Doctors may remove a patient's tonsils due to recurring tonsillitis, enlarged tonsils and bleeding of the tonsils, according to Mayo Clinic. Patients who have recurring strep throat episodes that do not respond to antibiotics may also undergo tonsil removal, says WebMD. Other diseases, such as tonsil stones and cancer, may necessitate a tonsillectomy, reports the Ear, Nose & Throat Associates.
Doctors often recommend a tonsillectomy if a patient has had more than seven episodes of tonsillitis within a year, more than five episodes a year in two years or more than three episodes a year in three years, states Mayo Clinic. Doctors also perform a tonsillectomy if the bacterial infection that causes tonsillitis does not respond to antibiotic treatment or if the infection causes a tonsillar abscess that does not improve with treatment or drainage.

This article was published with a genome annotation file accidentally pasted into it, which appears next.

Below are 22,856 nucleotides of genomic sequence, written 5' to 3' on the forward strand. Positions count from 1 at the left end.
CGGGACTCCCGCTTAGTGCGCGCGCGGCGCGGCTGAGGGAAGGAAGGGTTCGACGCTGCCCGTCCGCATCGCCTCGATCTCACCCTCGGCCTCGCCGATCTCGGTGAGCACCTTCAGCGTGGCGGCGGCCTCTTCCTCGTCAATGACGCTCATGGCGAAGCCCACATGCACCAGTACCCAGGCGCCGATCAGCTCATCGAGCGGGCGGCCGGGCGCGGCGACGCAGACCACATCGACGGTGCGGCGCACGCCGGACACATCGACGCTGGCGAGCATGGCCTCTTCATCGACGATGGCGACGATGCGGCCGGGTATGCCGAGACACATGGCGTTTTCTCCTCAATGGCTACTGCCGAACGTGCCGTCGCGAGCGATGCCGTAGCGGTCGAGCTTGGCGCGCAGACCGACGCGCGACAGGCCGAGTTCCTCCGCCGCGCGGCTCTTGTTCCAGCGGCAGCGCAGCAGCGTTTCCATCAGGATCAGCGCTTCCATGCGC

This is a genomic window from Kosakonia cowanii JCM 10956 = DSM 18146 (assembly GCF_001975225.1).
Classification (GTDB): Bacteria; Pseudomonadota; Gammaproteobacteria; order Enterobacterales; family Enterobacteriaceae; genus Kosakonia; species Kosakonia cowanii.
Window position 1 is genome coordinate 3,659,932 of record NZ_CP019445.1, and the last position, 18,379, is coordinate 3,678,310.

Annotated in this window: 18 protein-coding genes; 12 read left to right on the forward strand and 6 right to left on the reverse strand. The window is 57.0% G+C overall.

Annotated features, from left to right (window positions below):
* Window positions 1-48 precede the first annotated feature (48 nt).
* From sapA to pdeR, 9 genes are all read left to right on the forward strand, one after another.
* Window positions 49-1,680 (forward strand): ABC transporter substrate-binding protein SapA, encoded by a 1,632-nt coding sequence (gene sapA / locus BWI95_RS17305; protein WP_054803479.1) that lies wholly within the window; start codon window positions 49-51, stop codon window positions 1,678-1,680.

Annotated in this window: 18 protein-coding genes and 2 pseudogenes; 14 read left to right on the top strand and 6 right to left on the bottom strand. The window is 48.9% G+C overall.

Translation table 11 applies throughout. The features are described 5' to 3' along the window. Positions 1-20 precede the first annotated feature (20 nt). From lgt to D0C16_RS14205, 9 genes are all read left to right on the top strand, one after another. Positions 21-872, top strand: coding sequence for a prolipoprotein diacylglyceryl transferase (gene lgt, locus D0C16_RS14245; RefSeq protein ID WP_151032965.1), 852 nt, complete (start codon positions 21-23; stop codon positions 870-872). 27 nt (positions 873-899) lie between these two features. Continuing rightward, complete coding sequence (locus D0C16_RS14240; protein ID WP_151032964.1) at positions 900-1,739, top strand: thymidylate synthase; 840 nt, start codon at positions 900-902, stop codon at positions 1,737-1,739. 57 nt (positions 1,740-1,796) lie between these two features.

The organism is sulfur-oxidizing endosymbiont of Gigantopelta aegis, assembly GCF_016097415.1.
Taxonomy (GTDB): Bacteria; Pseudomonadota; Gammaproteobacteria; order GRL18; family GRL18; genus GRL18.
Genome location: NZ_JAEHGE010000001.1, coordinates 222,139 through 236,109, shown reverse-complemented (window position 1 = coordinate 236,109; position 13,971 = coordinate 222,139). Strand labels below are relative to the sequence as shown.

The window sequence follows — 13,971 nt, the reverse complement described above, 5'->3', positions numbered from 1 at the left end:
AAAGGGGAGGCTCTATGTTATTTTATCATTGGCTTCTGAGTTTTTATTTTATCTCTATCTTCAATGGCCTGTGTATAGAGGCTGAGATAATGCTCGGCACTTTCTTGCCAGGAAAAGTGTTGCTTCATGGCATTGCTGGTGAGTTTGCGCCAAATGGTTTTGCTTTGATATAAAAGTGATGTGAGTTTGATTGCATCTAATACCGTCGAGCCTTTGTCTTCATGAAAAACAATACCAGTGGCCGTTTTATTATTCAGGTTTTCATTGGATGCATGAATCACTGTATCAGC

Patients who have had several episodes of strep throat in a year that do not respond to antibiotic treatment may also undergo a tonsillectomy, reports WebMD. If the tonsils become too big, they may cause complications, such as sleep apnea, difficulty breathing and difficulty swallowing, according to Mayo Clinic. Removing the tonsils often helps solve these complications.
In certain instances, doctors recommend a tonsillectomy to deal with recurrent bleeding near the tonsils, explains Mayo Clinic. They may also recommend a tonsillectomy for a biopsy if they suspect cancer, according to WebMD.